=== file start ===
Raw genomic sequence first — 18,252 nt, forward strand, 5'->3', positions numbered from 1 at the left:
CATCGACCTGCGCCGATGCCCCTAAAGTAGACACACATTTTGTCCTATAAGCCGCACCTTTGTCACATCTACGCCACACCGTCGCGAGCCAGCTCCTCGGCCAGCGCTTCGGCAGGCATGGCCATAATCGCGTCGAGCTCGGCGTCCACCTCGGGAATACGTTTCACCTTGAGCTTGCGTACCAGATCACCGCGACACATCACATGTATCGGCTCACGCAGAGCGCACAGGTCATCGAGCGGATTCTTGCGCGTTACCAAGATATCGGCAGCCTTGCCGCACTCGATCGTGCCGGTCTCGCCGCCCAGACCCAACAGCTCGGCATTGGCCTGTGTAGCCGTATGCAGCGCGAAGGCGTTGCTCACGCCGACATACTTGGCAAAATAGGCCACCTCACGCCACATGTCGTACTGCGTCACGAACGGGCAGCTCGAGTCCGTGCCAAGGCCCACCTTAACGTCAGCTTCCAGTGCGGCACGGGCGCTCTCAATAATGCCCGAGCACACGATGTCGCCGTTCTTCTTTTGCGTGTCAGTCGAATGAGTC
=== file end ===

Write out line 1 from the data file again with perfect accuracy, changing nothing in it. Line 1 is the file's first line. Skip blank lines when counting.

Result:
Raw genomic sequence first — 18,252 nt, forward strand, 5'->3', positions numbered from 1 at the left: